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Srimavo Bandarnaike’s death overshadows elections

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October 11, 2000 


COLOMBO (AP) - Shelling by Tamil Tiger rebels, election-eve murders and the untimely death of the matriarch of national politics cast a pall over Parliament elections Tuesday.

After the polls closed, the two leading parties began leveling accusations at each other of vote-rigging, violence and slayings.

The independent Center for Monitoring Election Violence urged the Elections Commissioner to annul the votes in at least 210 of the country's 9,500 polling centers.

"The nature and extent of violations have been so widespread and serious as to render the final outcome in these areas utterly meaningless," said a statement by the center.

Many Sri Lankans had gone to the polls in the morning with peace on their minds. They had hoped that the legislative vote would lead to an end of the 17-year civil war.

By the end of the day, they were stunned to learn that Sirimavo Bandaranaike, who 40 years ago became the world's first female prime minister, had died of a heart attack soon after casting her ballot.

Bandaranaike, 84, was elected prime minister July 20, 1960, six years before Indira Gandhi became the first woman leader of India.

Bandaranaike regained the office for a third time in 1994, but retired in August to let her daughter, President Chandrika Kumaratunga, appoint a hard-liner ahead of the elections to help boost the battle against the Tamil separatists.

The rebels' quest for an independent homeland has claimed some 63,000 lives and displaced another 1 million Sri Lankans.

Bandaranaike was replaced by Ratnasiri Wickramanayaka, who believes the rebels should be wiped out and that talks should only be held with moderate Tamils.

Voters at the school where Bandaranaike cast her ballot commented on her "good fortune," rather than the ironic timing of her death. Sri Lankans, the majority of whom are believers of astrology, thought the stars had been on her side.

Tuesday also marked the widow's 60th wedding anniversary.

"She was a very lucky woman," said 48-year-old T.K.H. Peiris, a People's Alliance polling agent. "She had been sick so long, but it is amazing that she was able to cast her vote before she died."

Wickramanayaka told reporters that Friday and Saturday would be national days of mourning and that Bandaranaike's funeral would be held at her ancestral home Saturday.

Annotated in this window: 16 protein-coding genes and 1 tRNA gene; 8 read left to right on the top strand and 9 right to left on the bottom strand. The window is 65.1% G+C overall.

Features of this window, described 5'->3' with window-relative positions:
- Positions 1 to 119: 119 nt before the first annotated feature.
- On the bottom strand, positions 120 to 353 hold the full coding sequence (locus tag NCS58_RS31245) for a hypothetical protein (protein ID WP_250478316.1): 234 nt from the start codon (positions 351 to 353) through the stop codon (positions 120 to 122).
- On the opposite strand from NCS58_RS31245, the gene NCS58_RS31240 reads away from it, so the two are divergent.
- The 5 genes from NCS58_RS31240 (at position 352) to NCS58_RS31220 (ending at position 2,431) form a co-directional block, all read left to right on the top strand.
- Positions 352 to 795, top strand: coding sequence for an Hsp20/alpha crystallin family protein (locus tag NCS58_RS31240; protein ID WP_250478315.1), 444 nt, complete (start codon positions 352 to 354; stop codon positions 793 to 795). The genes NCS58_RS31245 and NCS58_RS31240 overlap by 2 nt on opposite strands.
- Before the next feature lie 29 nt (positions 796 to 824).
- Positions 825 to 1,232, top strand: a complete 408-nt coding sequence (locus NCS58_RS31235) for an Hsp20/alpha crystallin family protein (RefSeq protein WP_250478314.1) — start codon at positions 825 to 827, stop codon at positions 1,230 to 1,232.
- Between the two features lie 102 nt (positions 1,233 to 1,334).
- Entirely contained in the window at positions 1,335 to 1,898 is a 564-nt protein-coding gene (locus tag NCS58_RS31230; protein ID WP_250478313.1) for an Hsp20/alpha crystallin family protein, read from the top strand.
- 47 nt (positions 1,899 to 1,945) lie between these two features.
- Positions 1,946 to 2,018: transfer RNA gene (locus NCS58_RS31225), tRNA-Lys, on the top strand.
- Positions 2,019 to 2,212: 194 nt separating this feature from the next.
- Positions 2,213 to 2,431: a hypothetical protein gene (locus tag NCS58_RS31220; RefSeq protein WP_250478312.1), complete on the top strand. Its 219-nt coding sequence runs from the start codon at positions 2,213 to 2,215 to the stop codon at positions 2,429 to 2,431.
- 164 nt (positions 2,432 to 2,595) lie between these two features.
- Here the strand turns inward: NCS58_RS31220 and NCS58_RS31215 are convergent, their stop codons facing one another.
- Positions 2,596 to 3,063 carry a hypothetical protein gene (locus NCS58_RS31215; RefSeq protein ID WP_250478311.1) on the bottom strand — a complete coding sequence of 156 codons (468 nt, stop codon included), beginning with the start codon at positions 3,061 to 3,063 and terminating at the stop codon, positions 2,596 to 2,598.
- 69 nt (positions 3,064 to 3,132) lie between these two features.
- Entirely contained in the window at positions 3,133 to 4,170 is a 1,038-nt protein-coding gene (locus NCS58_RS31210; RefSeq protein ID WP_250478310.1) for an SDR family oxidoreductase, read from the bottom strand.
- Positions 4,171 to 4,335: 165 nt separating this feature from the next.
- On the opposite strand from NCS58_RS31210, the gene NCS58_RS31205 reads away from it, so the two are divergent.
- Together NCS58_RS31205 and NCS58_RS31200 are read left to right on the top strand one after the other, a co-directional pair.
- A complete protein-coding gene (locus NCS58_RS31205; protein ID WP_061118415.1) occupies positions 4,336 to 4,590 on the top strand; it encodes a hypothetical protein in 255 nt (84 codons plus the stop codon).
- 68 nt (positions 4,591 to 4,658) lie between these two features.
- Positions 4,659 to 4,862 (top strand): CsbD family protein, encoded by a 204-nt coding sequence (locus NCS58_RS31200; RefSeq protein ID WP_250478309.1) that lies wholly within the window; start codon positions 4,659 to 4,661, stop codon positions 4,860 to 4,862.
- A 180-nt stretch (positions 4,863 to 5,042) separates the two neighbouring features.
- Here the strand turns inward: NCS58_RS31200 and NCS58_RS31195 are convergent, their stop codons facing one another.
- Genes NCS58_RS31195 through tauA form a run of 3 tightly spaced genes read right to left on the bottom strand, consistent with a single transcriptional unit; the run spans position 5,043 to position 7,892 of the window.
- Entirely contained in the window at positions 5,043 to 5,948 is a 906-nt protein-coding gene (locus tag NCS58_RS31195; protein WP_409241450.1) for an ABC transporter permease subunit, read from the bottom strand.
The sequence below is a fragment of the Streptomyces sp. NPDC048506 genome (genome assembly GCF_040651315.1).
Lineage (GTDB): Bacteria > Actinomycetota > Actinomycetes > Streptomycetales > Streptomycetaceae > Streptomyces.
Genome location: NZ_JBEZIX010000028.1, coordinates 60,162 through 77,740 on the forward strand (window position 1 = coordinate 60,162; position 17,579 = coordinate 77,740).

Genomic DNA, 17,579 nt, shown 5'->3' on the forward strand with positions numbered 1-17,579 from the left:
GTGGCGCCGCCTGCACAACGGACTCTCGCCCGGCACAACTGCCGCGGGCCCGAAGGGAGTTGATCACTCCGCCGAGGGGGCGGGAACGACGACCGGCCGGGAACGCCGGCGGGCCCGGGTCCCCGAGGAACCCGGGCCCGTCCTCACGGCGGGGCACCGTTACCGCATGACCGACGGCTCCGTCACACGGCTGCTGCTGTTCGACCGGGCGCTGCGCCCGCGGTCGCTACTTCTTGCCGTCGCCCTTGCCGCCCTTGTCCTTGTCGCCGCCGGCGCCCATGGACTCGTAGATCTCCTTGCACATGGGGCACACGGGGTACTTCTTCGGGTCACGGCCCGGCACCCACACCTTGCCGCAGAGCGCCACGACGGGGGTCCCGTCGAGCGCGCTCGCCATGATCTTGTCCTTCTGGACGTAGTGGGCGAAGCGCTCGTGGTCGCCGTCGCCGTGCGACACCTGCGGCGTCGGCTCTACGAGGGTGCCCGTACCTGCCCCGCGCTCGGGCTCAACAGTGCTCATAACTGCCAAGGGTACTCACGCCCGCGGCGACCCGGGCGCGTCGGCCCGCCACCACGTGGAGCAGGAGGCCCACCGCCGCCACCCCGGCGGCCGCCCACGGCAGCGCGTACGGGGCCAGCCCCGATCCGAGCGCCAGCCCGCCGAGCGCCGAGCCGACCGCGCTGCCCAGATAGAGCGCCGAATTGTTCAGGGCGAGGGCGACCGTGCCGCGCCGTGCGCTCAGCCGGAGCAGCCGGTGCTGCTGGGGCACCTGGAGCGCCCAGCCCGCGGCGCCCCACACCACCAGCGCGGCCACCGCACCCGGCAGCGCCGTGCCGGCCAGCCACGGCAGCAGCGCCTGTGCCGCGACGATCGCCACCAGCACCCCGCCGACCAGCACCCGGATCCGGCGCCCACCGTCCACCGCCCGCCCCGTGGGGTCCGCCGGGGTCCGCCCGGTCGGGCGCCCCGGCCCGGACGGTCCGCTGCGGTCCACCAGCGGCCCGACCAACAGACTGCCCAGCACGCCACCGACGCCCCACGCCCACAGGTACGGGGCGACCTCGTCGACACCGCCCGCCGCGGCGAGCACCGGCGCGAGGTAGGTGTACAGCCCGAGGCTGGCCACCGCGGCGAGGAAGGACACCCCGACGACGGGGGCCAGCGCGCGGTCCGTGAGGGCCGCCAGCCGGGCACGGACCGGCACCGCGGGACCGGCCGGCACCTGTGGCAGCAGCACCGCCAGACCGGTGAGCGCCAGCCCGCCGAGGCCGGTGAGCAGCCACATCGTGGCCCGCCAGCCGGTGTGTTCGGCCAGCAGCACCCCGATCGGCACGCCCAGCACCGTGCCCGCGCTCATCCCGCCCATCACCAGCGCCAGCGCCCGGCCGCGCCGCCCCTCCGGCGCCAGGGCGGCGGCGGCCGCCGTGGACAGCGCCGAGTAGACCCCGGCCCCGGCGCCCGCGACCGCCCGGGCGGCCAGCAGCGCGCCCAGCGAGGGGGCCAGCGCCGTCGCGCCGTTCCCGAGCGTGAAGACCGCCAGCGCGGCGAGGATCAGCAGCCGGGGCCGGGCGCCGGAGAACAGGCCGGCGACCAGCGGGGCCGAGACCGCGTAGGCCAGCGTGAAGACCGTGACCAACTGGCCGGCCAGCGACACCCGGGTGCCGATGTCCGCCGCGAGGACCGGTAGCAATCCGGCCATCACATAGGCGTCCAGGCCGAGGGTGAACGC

Several hours before news of Bandaranaike's death spread across this island nation off the southern tip of India, Tamil Tigers shelled an administrative center in Jaffna, the northern city which has been under siege for years.

Reports from Jaffna, the center of the ongoing Tamil war, said 15 to 20 shells fell around the main administrative building before voting started. There were no reported casualties.

The army discovered and deactivated a time bomb at the city's bus station shortly before polling started, according to military spokesman Brig. Sanath Karunaratne.

Reports from around the country indicated widespread problems at polling booths.

The main opposition United National Party accused Kumaratunga's People's Alliance of shooting and killing two party supporters at Anuradhapura and Matale, 160 kilometers (99 miles) and 100 kilometers (62 miles) east of Colombo.

The death in Anuradhapura was confirmed by police, but the shooting in Matale could not be immediately verified.

The opening of the vote at 7 a.m. (0100 GMT) was preceded by two attacks that left three people dead, including a 6-year-old daughter of a ruling-party official, and nine wounded, police said.

Two members of Kumaratunga's Peoples' Alliance were dragged out of their vehicles near Kandy after midnight and beaten to death, police officer Sanath Happugale said by telephone. The area is 90 kilometers (56 miles) east of the capital, Colombo.

In the second incident, a grenade was thrown into the house of the People's Alliance vice chairman of a southern village council in Elpitiya. Dantha Hewayitharana escaped, but his daughter, 6-year-old Upekshika Saushalya, was killed.

The fatalities brought the total number of people killed in election violence to 65 since campaigning started five weeks ago.

More than 12 million voters were eligible to vote among 18.6 million citizens in Sri Lanka. A record 5,477 candidates from 29 parties were vying for 225 seats in Parliament.

Rauf Hakeem, leader of National Unity Alliance, accused the Deputy Defense Minister Anuruddha Ratwatte and another People's Alliance candidate of massive vote-rigging, intimidation and assault in the central Kandy district.

"This is a sad indictment of the government not upholding law and order," Hakeem said.

Kumaratunga, whose party held only a one-seat majority before she dissolved Parliament, failed in August to obtain the required two-thirds majority to pass her draft constitution.

She hopes that her seven-party coalition can win enough seats to guarantee a new document that would grant more autonomy to Sri Lankan regions, including the northern and eastern regions where most of the country's 3.2 million Tamils live. Kumaratunga is aiming to sidetrack the rebels and eventually end the war.

The rebels, who helped to put Kumaratunga in power in the 1984 presidential election, now want her party out. Kumaratunga, who survived an assassination attempt Dec. 18 but was blinded in one eye, has pursued a tough military campaign against the Tigers.


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